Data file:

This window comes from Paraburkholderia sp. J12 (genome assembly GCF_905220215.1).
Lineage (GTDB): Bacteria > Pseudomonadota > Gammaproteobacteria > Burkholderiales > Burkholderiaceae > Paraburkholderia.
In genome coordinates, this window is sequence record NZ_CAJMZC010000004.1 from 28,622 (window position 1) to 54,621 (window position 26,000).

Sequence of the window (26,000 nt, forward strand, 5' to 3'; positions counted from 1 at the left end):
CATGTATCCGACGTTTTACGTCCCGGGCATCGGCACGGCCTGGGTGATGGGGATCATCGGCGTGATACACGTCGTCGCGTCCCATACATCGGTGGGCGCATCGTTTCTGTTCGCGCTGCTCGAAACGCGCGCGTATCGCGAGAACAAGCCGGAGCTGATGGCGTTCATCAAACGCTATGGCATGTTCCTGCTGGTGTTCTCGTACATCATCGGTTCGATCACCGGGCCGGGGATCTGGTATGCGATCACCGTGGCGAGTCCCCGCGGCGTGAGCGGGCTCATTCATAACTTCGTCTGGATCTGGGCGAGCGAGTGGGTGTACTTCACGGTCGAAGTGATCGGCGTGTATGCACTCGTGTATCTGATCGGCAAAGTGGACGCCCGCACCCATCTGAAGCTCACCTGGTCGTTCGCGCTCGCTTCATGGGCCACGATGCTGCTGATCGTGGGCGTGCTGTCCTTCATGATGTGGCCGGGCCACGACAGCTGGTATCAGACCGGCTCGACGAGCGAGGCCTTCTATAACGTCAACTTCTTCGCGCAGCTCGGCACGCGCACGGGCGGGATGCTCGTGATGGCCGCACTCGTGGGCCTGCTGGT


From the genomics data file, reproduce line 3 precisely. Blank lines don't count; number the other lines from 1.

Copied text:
In genome coordinates, this window is sequence record NZ_CAJMZC010000004.1 from 28,622 (window position 1) to 54,621 (window position 26,000).